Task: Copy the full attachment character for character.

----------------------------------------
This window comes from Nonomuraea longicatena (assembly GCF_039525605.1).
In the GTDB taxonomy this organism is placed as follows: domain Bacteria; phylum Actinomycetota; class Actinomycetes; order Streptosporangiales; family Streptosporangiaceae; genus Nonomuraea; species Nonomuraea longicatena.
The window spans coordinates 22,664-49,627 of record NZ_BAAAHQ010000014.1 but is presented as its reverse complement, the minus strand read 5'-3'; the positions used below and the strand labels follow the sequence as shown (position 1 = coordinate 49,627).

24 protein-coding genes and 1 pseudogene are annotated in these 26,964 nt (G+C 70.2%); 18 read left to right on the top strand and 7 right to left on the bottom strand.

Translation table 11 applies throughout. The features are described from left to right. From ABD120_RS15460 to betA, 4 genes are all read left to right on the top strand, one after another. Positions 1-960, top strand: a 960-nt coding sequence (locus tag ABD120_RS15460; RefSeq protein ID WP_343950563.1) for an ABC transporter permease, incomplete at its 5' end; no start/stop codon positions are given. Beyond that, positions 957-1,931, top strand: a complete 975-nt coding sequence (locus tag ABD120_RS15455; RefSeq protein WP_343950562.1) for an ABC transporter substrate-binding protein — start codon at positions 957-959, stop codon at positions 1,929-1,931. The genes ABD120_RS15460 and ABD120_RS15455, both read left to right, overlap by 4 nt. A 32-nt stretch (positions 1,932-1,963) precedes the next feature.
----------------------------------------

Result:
This window comes from Nonomuraea longicatena (assembly GCF_039525605.1).
In the GTDB taxonomy this organism is placed as follows: domain Bacteria; phylum Actinomycetota; class Actinomycetes; order Streptosporangiales; family Streptosporangiaceae; genus Nonomuraea; species Nonomuraea longicatena.
The window spans coordinates 22,664-49,627 of record NZ_BAAAHQ010000014.1 but is presented as its reverse complement, the minus strand read 5'-3'; the positions used below and the strand labels follow the sequence as shown (position 1 = coordinate 49,627).

24 protein-coding genes and 1 pseudogene are annotated in these 26,964 nt (G+C 70.2%); 18 read left to right on the top strand and 7 right to left on the bottom strand.

Translation table 11 applies throughout. The features are described from left to right. From ABD120_RS15460 to betA, 4 genes are all read left to right on the top strand, one after another. Positions 1-960, top strand: a 960-nt coding sequence (locus tag ABD120_RS15460; RefSeq protein ID WP_343950563.1) for an ABC transporter permease, incomplete at its 5' end; no start/stop codon positions are given. Beyond that, positions 957-1,931, top strand: a complete 975-nt coding sequence (locus tag ABD120_RS15455; RefSeq protein WP_343950562.1) for an ABC transporter substrate-binding protein — start codon at positions 957-959, stop codon at positions 1,929-1,931. The genes ABD120_RS15460 and ABD120_RS15455, both read left to right, overlap by 4 nt. A 32-nt stretch (positions 1,932-1,963) precedes the next feature.